Hobby Lobby Reactions

The U.S. bishops conference said “justice has prevailed” in its reaction to today’s Supreme Court ruling in favor of Hobby Lobby Stores and Conestoga Wood Specialties. “We welcome the Supreme Court’s decision to recognize that Americans can continue to follow their faith when they run a family business,” said Archbishop Joseph E. Kurtz of Louisville, president of the U.S. Conference of Catholic Bishops, and Archbishop William E. Lori of Baltimore, chairman of the U.S. bishops’ Ad Hoc Committee for Religious Liberty. The court ruled that the U.S. Department of Health and Human Services (HHS) “preventive services” mandate violates the Religious Freedom Restoration Act (RFRA) as applied to these employers to the extent that it would have forced them to provide insurance coverage for drugs and devices that violate their religious convictions on respect for human life.

The bishops wrote in response: “In this case, justice has prevailed, with the Court respecting the rights of the Green and Hahn families to continue to abide by their faith in how they seek their livelihood, without facing devastating fines. Now is the time to redouble our efforts to build a culture that fully respects religious freedom.

“The court clearly did not decide whether the so-called ‘accommodation’ violates RFRA when applied to our charities, hospitals and schools, so many of which have challenged it as a burden on their religious exercise,” the bishops added. “We continue to hope that these great ministries of service, like the Little Sisters of the Poor and so many others, will prevail in their cases as well.”

The court’s decision left open the possibility that the accommodation offered to exempt religious employers could also be applied to private employers which object to the contraception mandate. Reuters reports that the “White House will consider whether president can act on his own to mitigate effect of Supreme Court contraception ruling,” presumably along the lines of a similar accommodation strategy. So far I can find no comment on whether such an outcome (a private sphere “accommodation”) would simply result in the same legalistic quagmire that the U.S. bishops and other religious employers are already confronting in their various suits against the contraception mandate.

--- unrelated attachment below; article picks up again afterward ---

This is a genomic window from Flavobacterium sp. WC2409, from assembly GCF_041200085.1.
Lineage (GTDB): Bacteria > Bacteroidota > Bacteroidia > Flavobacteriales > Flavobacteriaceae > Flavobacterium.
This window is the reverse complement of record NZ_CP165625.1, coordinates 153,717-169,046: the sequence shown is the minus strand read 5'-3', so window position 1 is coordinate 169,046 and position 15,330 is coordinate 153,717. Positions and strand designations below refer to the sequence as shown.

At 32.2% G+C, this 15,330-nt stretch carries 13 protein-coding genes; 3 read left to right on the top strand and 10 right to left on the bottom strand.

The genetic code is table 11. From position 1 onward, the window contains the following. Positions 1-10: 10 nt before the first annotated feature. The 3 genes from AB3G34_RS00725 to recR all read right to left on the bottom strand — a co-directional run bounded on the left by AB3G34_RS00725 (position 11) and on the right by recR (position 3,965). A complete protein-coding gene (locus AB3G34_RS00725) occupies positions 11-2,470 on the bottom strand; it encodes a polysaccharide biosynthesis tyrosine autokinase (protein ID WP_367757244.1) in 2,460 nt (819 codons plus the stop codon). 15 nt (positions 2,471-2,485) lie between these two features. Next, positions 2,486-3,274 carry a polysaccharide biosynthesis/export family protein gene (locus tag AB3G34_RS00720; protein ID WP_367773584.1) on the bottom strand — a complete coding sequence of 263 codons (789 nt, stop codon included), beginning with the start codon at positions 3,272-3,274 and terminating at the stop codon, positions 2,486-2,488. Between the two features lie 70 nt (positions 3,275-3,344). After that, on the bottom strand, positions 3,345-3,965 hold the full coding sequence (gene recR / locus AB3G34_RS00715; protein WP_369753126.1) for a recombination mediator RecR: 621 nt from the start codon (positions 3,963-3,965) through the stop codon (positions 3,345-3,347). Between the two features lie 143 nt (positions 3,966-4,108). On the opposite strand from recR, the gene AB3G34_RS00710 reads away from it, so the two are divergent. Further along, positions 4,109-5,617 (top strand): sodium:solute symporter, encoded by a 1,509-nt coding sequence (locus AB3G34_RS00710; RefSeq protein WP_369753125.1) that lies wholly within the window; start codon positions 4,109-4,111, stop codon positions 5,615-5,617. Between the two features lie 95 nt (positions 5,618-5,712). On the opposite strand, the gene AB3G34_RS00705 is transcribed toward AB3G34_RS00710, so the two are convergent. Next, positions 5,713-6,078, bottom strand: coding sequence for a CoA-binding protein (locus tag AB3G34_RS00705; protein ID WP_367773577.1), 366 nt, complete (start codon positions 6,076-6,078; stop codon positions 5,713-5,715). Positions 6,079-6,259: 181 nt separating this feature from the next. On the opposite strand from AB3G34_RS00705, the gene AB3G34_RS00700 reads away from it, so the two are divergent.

The American Civil Liberties Union deplored the decision, calling it a loss for women and arguing that religion was being used "as a license to discriminate": "The highest court in the country ruled today that it is acceptable for closely held corporations to use their religious beliefs to take away benefits guaranteed to their employees by law—something the Supreme Court has never before sanctioned," the ACLU noted in a statement at its website. "Everyone has the right to his or her religious beliefs, but those beliefs cannot be imposed on others.

"At issue in today’s case is part of the Affordable Care Act that requires health plans to cover contraception without a co-pay. This law was designed to ensure women’s equality by eliminating the disparities in health care costs between men and women, and to ensure women have the ability to make decisions about whether and when to become parents, which in turns allow them to participate equally in society.

"Women who work at Hobby Lobby and other closely held companies with religious objections to providing contraception coverage will now be denied that coverage, which will impact their reproductive health and other aspects of their lives. These women will also face dignitary harm knowing that their employers are singling out health care coverage that only women need."

Earlier today the the Archdiocese of Cincinnati, through its spokesperson Dan Andriacco, had this reaction to the court’s ruling:

“In opposing the HHS mandate, the church has done so not only on behalf of religious institutions, but also out of concern for the rights of business owners who are forced to violate their conscience or pay a fine. As Pope Francis said in Evangelli Gaudium, ‘No one can demand that religion should be relegated to the inner sanctum of personal life.’ In other words, religious freedom is more than just the freedom to worship, but also the freedom to live our faith in the world. The Supreme Court today has recognized that basic human right.”

The Pennsylvania Catholic Conference pronounced itself cheered by the ruling. “In its decision in the Hobby Lobby and Conestoga Wood Products cases, the Court properly concluded that religious conscience of closely held businesses is to be protected from government coercion. Further, the Court determined that the U. S. Department of Health and Human Services mandate is improper as it forces a closely held company to pay for coverage of products and services that violate the owners’ firmly held religious beliefs.”